South African police stations are failing to effectively help victims of gender-based violence (GBV) and rape and to apprehend suspects because a high number of victims often withdraw the cases, while there is not enough expertise in using rape kits and the process of analysing DNA is often prolonged.
A report by the Commission for Gender Equality — which assesses the level of compliance by the police in providing victim-friendly services — shows domestic violence is rising, with the highest levels being recorded in Gauteng, KwaZulu-Natal, Eastern Cape and Western Cape.
At the launch of the report on Tuesday, commissioner Nomasonto Mazibuko highlighted the vital role the South African Police Service plays in combating gender-based violence, given that its stations are most victims’ first port of call.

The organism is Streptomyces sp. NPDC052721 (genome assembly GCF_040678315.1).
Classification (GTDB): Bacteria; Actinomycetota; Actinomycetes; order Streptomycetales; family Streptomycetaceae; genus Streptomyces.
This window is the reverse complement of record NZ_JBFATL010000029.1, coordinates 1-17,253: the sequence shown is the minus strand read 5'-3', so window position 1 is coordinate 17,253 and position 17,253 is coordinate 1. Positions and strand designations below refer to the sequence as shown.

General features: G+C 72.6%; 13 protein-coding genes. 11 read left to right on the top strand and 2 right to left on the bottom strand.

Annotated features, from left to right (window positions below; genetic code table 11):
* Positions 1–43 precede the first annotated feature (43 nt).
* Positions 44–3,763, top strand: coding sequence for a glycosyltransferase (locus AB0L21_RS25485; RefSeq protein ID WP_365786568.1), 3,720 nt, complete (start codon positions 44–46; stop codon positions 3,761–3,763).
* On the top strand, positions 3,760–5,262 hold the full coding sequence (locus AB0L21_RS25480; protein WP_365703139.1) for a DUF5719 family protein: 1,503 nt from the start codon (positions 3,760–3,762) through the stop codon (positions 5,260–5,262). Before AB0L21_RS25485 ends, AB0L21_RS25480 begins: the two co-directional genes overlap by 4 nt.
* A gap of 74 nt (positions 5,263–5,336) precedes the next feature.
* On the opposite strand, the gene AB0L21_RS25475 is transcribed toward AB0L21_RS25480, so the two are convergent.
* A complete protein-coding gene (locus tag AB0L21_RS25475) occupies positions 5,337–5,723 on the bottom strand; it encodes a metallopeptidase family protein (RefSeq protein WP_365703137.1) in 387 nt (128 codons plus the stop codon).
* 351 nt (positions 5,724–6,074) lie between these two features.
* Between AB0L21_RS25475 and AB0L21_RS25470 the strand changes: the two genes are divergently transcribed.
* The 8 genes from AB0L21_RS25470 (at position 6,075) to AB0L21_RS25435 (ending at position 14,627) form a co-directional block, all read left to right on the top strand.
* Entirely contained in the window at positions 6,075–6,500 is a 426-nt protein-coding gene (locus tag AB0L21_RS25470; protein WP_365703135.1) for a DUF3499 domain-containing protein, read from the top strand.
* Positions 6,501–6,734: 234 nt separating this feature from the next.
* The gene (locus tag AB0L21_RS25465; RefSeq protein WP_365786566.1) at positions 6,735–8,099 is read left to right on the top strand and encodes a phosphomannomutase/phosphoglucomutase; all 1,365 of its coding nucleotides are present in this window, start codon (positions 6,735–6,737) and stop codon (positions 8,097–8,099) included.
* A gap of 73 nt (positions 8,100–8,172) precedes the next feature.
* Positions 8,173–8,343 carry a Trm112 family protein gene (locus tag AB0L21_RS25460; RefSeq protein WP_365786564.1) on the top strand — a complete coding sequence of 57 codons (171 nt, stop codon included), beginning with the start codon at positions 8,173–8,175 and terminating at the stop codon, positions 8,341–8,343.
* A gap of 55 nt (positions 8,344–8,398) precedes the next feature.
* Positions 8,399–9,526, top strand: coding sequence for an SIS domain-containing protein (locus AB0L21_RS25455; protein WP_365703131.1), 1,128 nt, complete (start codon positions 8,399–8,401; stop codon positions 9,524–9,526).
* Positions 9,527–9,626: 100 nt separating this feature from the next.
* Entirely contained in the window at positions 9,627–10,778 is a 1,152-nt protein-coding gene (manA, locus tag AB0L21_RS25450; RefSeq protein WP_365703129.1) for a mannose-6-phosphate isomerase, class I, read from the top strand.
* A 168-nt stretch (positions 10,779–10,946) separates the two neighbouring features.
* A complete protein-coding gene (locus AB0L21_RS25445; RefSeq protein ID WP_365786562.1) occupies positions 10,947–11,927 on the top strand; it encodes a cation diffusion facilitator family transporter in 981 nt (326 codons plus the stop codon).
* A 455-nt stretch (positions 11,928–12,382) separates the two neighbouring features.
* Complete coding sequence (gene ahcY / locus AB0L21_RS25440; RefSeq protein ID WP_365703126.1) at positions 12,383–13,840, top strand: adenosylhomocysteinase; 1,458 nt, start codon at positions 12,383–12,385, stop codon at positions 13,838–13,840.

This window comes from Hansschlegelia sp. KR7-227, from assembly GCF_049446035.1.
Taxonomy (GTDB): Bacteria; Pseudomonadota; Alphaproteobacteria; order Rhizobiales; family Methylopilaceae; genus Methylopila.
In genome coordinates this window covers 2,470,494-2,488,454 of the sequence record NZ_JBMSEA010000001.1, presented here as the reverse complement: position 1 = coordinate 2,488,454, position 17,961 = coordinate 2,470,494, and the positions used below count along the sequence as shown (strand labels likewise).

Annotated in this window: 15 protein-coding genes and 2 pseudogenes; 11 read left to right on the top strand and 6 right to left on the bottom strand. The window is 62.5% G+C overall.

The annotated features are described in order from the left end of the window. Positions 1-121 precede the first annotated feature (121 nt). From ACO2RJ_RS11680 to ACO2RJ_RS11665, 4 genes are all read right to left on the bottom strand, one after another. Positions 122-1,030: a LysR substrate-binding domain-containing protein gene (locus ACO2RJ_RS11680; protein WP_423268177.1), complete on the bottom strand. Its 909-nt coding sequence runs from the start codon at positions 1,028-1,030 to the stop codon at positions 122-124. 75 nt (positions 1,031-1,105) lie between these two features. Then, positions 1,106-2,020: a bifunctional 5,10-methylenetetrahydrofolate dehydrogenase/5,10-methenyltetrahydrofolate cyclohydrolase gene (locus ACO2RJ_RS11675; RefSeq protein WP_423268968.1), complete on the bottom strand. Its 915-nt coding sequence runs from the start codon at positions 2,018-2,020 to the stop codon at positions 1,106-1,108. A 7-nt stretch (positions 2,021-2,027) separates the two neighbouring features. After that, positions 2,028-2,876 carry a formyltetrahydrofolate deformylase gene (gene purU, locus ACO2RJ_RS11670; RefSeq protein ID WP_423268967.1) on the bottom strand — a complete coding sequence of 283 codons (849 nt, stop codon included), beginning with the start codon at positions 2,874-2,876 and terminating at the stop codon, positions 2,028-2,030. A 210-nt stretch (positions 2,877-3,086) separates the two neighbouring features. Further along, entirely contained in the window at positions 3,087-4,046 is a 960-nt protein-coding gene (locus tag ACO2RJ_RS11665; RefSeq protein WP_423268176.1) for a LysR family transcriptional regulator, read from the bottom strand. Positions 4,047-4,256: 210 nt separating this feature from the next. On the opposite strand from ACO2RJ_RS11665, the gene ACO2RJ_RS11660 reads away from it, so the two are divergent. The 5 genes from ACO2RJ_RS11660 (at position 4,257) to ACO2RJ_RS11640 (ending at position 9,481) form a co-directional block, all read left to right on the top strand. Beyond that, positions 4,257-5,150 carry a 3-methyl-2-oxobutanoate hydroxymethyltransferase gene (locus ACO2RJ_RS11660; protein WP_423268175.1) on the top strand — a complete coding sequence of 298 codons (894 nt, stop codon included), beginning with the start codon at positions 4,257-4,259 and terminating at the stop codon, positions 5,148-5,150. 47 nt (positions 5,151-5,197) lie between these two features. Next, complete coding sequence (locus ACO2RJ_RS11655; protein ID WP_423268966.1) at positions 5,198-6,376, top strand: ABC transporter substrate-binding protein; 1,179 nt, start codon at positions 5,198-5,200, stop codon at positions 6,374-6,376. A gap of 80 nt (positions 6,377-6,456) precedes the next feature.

However there is “a lack of standardisation across provinces regarding resources, training, staffing and processes”, the commission found during its assessment of 66 police stations nationwide between March and September last year.
“The findings also depicted the alarming withdrawal of cases by victims, high levels of poverty and distance from police stations and courts as some hindering factors for victims’ ability to access justice,” the report states.
Read more here: